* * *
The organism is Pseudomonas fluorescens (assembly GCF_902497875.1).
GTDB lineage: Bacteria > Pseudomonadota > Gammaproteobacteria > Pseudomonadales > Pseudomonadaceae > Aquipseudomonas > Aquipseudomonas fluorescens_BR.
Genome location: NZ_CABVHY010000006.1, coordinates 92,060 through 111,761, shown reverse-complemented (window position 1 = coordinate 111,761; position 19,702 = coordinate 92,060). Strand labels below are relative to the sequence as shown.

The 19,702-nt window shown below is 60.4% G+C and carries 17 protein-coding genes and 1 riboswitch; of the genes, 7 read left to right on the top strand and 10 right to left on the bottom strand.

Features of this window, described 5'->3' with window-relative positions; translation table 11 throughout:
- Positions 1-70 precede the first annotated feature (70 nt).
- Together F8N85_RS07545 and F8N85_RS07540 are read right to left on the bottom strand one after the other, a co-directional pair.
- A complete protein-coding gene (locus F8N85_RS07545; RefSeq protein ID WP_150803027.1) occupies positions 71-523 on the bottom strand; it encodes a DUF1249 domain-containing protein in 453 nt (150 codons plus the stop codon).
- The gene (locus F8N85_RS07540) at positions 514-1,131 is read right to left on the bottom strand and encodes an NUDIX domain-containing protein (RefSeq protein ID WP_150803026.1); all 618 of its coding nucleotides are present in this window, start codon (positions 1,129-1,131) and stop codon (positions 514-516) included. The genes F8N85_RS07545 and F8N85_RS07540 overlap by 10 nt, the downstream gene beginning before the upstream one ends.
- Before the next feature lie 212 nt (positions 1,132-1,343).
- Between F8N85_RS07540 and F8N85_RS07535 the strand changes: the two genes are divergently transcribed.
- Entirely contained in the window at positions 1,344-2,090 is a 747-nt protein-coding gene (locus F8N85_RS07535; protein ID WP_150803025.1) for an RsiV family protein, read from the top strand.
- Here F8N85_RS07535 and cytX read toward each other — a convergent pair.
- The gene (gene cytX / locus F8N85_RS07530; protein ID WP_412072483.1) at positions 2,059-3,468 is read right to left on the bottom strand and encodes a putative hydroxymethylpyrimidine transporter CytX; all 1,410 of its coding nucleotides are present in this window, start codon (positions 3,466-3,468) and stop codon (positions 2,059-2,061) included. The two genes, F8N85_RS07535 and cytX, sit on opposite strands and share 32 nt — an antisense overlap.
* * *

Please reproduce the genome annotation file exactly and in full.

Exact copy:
The organism is Pseudomonas fluorescens (assembly GCF_902497875.1).
GTDB lineage: Bacteria > Pseudomonadota > Gammaproteobacteria > Pseudomonadales > Pseudomonadaceae > Aquipseudomonas > Aquipseudomonas fluorescens_BR.
Genome location: NZ_CABVHY010000006.1, coordinates 92,060 through 111,761, shown reverse-complemented (window position 1 = coordinate 111,761; position 19,702 = coordinate 92,060). Strand labels below are relative to the sequence as shown.

The 19,702-nt window shown below is 60.4% G+C and carries 17 protein-coding genes and 1 riboswitch; of the genes, 7 read left to right on the top strand and 10 right to left on the bottom strand.

Features of this window, described 5'->3' with window-relative positions; translation table 11 throughout:
- Positions 1-70 precede the first annotated feature (70 nt).
- Together F8N85_RS07545 and F8N85_RS07540 are read right to left on the bottom strand one after the other, a co-directional pair.
- A complete protein-coding gene (locus F8N85_RS07545; RefSeq protein ID WP_150803027.1) occupies positions 71-523 on the bottom strand; it encodes a DUF1249 domain-containing protein in 453 nt (150 codons plus the stop codon).
- The gene (locus F8N85_RS07540) at positions 514-1,131 is read right to left on the bottom strand and encodes an NUDIX domain-containing protein (RefSeq protein ID WP_150803026.1); all 618 of its coding nucleotides are present in this window, start codon (positions 1,129-1,131) and stop codon (positions 514-516) included. The genes F8N85_RS07545 and F8N85_RS07540 overlap by 10 nt, the downstream gene beginning before the upstream one ends.
- Before the next feature lie 212 nt (positions 1,132-1,343).
- Between F8N85_RS07540 and F8N85_RS07535 the strand changes: the two genes are divergently transcribed.
- Entirely contained in the window at positions 1,344-2,090 is a 747-nt protein-coding gene (locus F8N85_RS07535; protein ID WP_150803025.1) for an RsiV family protein, read from the top strand.
- Here F8N85_RS07535 and cytX read toward each other — a convergent pair.
- The gene (gene cytX / locus F8N85_RS07530; protein ID WP_412072483.1) at positions 2,059-3,468 is read right to left on the bottom strand and encodes a putative hydroxymethylpyrimidine transporter CytX; all 1,410 of its coding nucleotides are present in this window, start codon (positions 3,466-3,468) and stop codon (positions 2,059-2,061) included. The two genes, F8N85_RS07535 and cytX, sit on opposite strands and share 32 nt — an antisense overlap.